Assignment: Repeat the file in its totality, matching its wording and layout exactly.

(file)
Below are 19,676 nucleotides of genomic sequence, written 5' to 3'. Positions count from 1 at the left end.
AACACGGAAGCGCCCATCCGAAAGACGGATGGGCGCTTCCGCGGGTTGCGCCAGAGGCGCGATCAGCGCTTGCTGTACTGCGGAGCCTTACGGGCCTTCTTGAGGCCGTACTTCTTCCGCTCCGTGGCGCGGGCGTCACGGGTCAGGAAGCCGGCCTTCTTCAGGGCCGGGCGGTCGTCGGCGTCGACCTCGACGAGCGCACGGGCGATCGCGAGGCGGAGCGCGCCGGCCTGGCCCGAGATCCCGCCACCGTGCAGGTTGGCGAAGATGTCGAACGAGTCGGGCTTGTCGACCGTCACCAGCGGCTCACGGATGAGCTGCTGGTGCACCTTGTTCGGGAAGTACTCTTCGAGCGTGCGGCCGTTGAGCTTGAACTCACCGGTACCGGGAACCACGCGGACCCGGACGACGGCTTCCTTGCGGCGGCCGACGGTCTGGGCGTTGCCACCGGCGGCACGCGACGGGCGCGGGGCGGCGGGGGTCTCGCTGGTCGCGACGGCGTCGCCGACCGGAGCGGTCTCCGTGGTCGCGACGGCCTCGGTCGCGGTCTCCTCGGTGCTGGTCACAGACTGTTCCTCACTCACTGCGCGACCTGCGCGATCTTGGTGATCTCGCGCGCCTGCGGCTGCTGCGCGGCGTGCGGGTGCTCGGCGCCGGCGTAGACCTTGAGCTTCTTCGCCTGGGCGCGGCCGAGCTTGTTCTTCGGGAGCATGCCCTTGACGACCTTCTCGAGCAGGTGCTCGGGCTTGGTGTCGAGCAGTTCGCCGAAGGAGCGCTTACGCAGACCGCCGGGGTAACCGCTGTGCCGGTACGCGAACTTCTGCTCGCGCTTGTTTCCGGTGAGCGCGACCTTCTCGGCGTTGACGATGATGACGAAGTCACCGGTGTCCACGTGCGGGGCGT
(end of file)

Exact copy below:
Below are 19,676 nucleotides of genomic sequence, written 5' to 3'. Positions count from 1 at the left end.
AACACGGAAGCGCCCATCCGAAAGACGGATGGGCGCTTCCGCGGGTTGCGCCAGAGGCGCGATCAGCGCTTGCTGTACTGCGGAGCCTTACGGGCCTTCTTGAGGCCGTACTTCTTCCGCTCCGTGGCGCGGGCGTCACGGGTCAGGAAGCCGGCCTTCTTCAGGGCCGGGCGGTCGTCGGCGTCGACCTCGACGAGCGCACGGGCGATCGCGAGGCGGAGCGCGCCGGCCTGGCCCGAGATCCCGCCACCGTGCAGGTTGGCGAAGATGTCGAACGAGTCGGGCTTGTCGACCGTCACCAGCGGCTCACGGATGAGCTGCTGGTGCACCTTGTTCGGGAAGTACTCTTCGAGCGTGCGGCCGTTGAGCTTGAACTCACCGGTACCGGGAACCACGCGGACCCGGACGACGGCTTCCTTGCGGCGGCCGACGGTCTGGGCGTTGCCACCGGCGGCACGCGACGGGCGCGGGGCGGCGGGGGTCTCGCTGGTCGCGACGGCGTCGCCGACCGGAGCGGTCTCCGTGGTCGCGACGGCCTCGGTCGCGGTCTCCTCGGTGCTGGTCACAGACTGTTCCTCACTCACTGCGCGACCTGCGCGATCTTGGTGATCTCGCGCGCCTGCGGCTGCTGCGCGGCGTGCGGGTGCTCGGCGCCGGCGTAGACCTTGAGCTTCTTCGCCTGGGCGCGGCCGAGCTTGTTCTTCGGGAGCATGCCCTTGACGACCTTCTCGAGCAGGTGCTCGGGCTTGGTGTCGAGCAGTTCGCCGAAGGAGCGCTTACGCAGACCGCCGGGGTAACCGCTGTGCCGGTACGCGAACTTCTGCTCGCGCTTGTTTCCGGTGAGCGCGACCTTCTCGGCGTTGACGATGATGACGAAGTCACCGGTGTCCACGTGCGGGGCGT